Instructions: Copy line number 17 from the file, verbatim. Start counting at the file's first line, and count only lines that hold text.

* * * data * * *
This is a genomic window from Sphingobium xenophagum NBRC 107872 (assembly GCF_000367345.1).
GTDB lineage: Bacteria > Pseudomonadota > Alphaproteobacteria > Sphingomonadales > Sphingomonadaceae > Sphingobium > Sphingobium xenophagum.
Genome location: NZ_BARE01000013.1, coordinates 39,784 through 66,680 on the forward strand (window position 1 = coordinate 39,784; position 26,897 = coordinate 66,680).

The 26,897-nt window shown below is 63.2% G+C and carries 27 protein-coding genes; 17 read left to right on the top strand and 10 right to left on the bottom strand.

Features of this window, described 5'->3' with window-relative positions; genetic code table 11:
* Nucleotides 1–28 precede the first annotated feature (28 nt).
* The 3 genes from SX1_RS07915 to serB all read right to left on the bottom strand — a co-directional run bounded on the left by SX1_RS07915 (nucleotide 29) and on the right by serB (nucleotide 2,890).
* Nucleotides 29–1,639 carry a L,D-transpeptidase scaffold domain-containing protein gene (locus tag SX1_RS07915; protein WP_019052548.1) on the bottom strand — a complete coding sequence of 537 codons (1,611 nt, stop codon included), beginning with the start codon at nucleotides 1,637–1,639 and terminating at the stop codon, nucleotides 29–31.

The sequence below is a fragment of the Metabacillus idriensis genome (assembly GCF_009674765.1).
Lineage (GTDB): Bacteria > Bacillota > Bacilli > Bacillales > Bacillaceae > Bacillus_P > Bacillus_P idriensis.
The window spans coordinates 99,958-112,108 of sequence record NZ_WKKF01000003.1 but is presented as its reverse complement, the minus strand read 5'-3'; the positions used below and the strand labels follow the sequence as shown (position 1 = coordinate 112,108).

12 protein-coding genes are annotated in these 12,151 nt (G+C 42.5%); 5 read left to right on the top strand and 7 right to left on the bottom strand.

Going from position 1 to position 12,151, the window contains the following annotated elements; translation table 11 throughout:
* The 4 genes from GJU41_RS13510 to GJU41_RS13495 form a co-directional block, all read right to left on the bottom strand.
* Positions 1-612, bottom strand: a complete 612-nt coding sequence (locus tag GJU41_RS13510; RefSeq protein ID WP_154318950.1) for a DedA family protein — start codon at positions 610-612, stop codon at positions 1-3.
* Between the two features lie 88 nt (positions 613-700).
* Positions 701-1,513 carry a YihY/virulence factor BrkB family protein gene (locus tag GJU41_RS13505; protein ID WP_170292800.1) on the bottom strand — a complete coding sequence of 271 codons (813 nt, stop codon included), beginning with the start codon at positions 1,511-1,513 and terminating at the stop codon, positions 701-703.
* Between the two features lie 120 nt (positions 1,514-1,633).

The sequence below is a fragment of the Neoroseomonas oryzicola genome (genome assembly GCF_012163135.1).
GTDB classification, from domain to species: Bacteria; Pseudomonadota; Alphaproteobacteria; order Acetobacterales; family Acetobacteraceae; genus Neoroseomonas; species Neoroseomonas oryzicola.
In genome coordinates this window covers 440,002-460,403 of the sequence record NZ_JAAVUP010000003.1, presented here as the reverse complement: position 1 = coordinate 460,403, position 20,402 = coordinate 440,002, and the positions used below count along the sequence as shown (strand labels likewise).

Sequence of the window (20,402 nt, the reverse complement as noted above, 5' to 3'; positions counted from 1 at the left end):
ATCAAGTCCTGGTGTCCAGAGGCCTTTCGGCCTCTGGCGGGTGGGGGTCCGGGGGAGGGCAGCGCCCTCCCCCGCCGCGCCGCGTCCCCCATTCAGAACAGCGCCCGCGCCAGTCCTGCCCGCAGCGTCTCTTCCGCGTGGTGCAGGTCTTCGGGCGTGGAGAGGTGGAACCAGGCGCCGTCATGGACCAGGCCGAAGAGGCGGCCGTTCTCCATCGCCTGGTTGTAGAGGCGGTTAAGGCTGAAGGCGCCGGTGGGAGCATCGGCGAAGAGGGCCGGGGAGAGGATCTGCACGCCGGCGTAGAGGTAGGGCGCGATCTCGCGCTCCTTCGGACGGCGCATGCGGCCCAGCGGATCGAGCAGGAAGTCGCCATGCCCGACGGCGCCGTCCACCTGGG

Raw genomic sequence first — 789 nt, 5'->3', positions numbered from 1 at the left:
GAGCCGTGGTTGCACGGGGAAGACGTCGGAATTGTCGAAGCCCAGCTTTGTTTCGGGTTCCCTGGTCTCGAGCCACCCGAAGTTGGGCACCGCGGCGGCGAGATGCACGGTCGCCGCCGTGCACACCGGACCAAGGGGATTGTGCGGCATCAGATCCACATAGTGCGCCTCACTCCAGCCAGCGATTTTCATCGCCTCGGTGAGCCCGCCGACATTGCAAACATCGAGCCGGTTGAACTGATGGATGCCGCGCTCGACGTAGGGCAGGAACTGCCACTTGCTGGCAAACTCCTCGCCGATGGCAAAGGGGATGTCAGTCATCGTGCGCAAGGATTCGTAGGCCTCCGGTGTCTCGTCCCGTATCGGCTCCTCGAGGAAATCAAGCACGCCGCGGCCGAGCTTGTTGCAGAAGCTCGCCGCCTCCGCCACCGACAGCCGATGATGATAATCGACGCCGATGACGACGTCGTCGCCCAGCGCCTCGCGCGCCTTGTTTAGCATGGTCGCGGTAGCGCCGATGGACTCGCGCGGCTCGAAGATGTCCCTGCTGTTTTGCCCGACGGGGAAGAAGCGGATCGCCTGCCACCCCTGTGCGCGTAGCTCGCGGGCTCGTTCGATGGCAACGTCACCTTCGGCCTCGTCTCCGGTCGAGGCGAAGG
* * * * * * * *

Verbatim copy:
* Positions 701-1,513 carry a YihY/virulence factor BrkB family protein gene (locus tag GJU41_RS13505; protein ID WP_170292800.1) on the bottom strand — a complete coding sequence of 271 codons (813 nt, stop codon included), beginning with the start codon at positions 1,511-1,513 and terminating at the stop codon, positions 701-703.